Goal Setting In the Classroom

Motivation involves the beliefs and values that success needs to be attained, to maintain control in a culture, and to feel self-worth (Brophy, 2004, p. 151; Eccles & Wigfield, 2002, p. 109). A key component to motivation is goal setting, which gives the students direction, a life structure, a reason to exert effortful persistence, and purpose. Also, these goals create circumstances for extrinsic and intrinsic motivation, which are environmental and cognitive forces that drive students through tasks (Eccles & Wigfield, 2002, pp. 111-112). The challenges of the objective learning outcomes are the components that motivate students to succeed in the classroom. The stimuli from interacting with the environment, cognitive processes, biological processes, cultural forces, and numerous other theories make motivation a permanent life structure for survival.

Due to large idealistic structures called goals, the minor utility of classroom tasks are evaluated for being instruments, to control a larger system of time, resource, and achievement to obtain the primary objective. According to Eccles & Wigfield (2002), the students will feel in control of the environment when they engage in activities that are necessary for goal attainment. The immersion in classroom activities will help the students master abilities, attend to necessary experiences, and be aware of certain environmental influences, especially during a challenging experience that builds skill sets (p. 113). Goals that are intricate are interesting to students, so the collaborative and competitive goals will add dynamism to the learning engagement, so plans appear with more dimension; in cooperative learning projects, a motivational element like moral responsibility exists (Brophy, 2004, p. 89).

Another list of motivating enigmas in the classroom is the grading scale, rubrics, and teacher expectations. The teacher is not going to be the only assessor of performance, but the students themselves are going to gauge their abilities, and self-assessments are going to motivate students to workout weak areas, so tasks can be completed according to criterion (Woytek, 2005, pp. 1-4). The students that succeed at a task are going to be motivated, while failure is a motivating situation, the entanglement of depression and self-doubt may entrench a student into a defeatist attitude. The teacher needs to explain to students the expectations and abilities being measured, so students are able to perform within a framework to get an acceptable grade. Using a rubric as a tool for grading and a guideline for creating an academic product, the students will be motivated to perform a formula of skills, drive energies to complete mapped academia, and meet learning outcome objectives.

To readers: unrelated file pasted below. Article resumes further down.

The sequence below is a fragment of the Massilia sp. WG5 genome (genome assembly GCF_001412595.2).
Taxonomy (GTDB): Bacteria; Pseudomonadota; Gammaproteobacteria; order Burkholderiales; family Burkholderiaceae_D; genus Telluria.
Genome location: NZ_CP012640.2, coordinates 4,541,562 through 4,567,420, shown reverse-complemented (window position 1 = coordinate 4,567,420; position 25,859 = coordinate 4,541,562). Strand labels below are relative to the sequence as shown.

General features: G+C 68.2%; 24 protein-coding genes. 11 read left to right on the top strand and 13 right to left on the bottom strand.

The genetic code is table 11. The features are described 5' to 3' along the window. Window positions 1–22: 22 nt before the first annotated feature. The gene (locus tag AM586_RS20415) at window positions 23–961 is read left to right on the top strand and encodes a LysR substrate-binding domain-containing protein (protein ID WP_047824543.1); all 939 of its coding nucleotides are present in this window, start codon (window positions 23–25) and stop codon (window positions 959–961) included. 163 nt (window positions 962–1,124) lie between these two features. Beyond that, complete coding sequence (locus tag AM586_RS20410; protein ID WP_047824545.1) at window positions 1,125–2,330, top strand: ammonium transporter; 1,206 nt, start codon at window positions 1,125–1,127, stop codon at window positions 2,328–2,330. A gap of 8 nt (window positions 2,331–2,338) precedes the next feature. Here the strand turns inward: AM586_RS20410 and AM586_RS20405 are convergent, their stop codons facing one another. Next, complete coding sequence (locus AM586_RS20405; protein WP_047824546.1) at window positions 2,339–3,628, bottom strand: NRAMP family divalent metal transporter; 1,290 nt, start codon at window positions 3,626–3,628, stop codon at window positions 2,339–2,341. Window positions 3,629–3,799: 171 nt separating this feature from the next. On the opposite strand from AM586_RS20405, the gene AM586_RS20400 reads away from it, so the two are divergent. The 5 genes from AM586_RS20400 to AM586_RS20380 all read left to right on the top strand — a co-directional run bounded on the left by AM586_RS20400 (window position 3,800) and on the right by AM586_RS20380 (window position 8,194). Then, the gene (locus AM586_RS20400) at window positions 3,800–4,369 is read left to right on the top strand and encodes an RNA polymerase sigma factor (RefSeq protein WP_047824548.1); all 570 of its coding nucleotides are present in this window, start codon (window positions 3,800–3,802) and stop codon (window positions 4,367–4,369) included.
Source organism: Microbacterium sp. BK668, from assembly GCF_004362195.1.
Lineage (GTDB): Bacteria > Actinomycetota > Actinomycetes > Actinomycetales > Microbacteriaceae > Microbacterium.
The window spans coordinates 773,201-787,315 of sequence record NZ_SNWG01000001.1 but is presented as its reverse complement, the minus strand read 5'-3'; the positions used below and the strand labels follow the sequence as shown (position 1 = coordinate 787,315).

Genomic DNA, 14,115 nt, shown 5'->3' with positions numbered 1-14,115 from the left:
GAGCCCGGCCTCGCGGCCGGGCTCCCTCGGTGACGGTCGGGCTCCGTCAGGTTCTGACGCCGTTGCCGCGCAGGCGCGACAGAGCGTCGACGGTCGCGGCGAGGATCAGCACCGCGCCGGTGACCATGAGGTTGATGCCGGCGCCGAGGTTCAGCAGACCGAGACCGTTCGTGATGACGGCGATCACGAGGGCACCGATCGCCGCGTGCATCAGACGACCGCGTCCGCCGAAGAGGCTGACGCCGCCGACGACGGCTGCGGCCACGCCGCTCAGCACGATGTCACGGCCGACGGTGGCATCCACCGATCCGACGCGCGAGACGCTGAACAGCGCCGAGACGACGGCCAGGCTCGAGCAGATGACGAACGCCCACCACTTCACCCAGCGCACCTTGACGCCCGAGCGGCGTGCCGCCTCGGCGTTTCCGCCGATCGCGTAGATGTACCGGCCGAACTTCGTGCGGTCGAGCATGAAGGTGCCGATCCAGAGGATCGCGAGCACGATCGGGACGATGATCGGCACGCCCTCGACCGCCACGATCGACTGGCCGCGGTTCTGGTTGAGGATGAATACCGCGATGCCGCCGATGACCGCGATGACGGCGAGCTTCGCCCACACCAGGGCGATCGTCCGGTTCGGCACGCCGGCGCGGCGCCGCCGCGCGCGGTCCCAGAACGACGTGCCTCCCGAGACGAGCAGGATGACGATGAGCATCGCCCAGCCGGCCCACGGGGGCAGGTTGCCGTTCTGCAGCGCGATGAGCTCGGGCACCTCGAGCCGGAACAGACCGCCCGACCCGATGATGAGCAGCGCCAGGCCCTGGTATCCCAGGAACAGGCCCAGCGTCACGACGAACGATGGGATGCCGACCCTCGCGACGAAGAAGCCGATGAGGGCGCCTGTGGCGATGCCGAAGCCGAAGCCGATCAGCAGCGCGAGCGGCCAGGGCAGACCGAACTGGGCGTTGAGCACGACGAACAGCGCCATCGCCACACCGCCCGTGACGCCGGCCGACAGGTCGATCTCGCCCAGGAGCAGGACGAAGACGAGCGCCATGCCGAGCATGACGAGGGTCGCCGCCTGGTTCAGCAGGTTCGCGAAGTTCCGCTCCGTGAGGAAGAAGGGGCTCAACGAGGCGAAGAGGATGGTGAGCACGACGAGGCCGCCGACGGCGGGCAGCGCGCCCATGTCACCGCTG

Self-Efficacy, Self-Regulation, and Locus of Control

The students judge a situation in the context of activities that need to be completed, and to measure if they can accomplish the tasks successfully (Tollefson, 2000, p. 67). The difficulty of a task is measured in “degrees of confidence,” which is regulated by the self-efficacy judgment of a student (Zimmerman, 2000, p. 83). Self-regulation and self-efficacy are a multi-leveled cognitive, emotional, biological, and motivational behavior processor. The major components approach events with a decision-making and partially kinetic intellect judgment processor, as to whether the student is able to exercise enough influence over a situation for a satisfactory performance level that leads to progress and accomplishment in the event (Bandura, 1994, p. 2). Self-efficacy examines the future and builds a perception of performance, and the entire ordeal “play[s] a casual role in academic motivation” (pp. 83-84).

A similar concept that integrates into self-efficacy is a concept called locus of control (Zimmerman, 2000, p. 85). A feature that is embedded in the personality of the student and a “construct of self-efficacy” is a perception to control the environment by taking strategic action, planning, or other types of interaction (p. 517). The students are going to be able to adapt to the environment, demonstrate patterns, discriminate against certain stimuli, and execute cognitive abilities, to influence a configuration in the environment to control a situation (Anderson et al., 2005, p. 520). Another aspect of the theory is that external forces hinder and discourage student influences in the classroom, so the learning outcome and academic achievement is not in a sphere of control, but a plan or radical result of teaching, time, or external factors that create outcomes (Zimmerman, 2000, pp. 85-86).